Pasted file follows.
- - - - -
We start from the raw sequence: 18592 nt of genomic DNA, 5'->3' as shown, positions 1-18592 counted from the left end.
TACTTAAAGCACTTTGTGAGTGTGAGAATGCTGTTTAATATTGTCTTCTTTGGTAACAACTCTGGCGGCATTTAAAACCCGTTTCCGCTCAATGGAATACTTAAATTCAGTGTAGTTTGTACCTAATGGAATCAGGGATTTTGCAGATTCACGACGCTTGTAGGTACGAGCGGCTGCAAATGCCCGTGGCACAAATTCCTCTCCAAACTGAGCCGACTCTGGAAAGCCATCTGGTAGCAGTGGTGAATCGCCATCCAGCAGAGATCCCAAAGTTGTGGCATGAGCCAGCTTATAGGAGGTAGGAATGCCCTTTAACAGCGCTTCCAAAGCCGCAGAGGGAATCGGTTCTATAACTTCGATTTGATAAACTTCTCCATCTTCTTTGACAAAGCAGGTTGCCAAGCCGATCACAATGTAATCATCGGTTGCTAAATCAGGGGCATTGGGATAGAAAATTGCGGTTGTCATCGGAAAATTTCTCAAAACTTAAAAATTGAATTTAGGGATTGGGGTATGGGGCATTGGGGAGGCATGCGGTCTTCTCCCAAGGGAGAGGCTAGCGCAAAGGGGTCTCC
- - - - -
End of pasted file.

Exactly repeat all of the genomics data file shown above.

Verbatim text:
We start from the raw sequence: 18592 nt of genomic DNA, 5'->3' as shown, positions 1-18592 counted from the left end.
TACTTAAAGCACTTTGTGAGTGTGAGAATGCTGTTTAATATTGTCTTCTTTGGTAACAACTCTGGCGGCATTTAAAACCCGTTTCCGCTCAATGGAATACTTAAATTCAGTGTAGTTTGTACCTAATGGAATCAGGGATTTTGCAGATTCACGACGCTTGTAGGTACGAGCGGCTGCAAATGCCCGTGGCACAAATTCCTCTCCAAACTGAGCCGACTCTGGAAAGCCATCTGGTAGCAGTGGTGAATCGCCATCCAGCAGAGATCCCAAAGTTGTGGCATGAGCCAGCTTATAGGAGGTAGGAATGCCCTTTAACAGCGCTTCCAAAGCCGCAGAGGGAATCGGTTCTATAACTTCGATTTGATAAACTTCTCCATCTTCTTTGACAAAGCAGGTTGCCAAGCCGATCACAATGTAATCATCGGTTGCTAAATCAGGGGCATTGGGATAGAAAATTGCGGTTGTCATCGGAAAATTTCTCAAAACTTAAAAATTGAATTTAGGGATTGGGGTATGGGGCATTGGGGAGGCATGCGGTCTTCTCCCAAGGGAGAGGCTAGCGCAAAGGGGTCTCC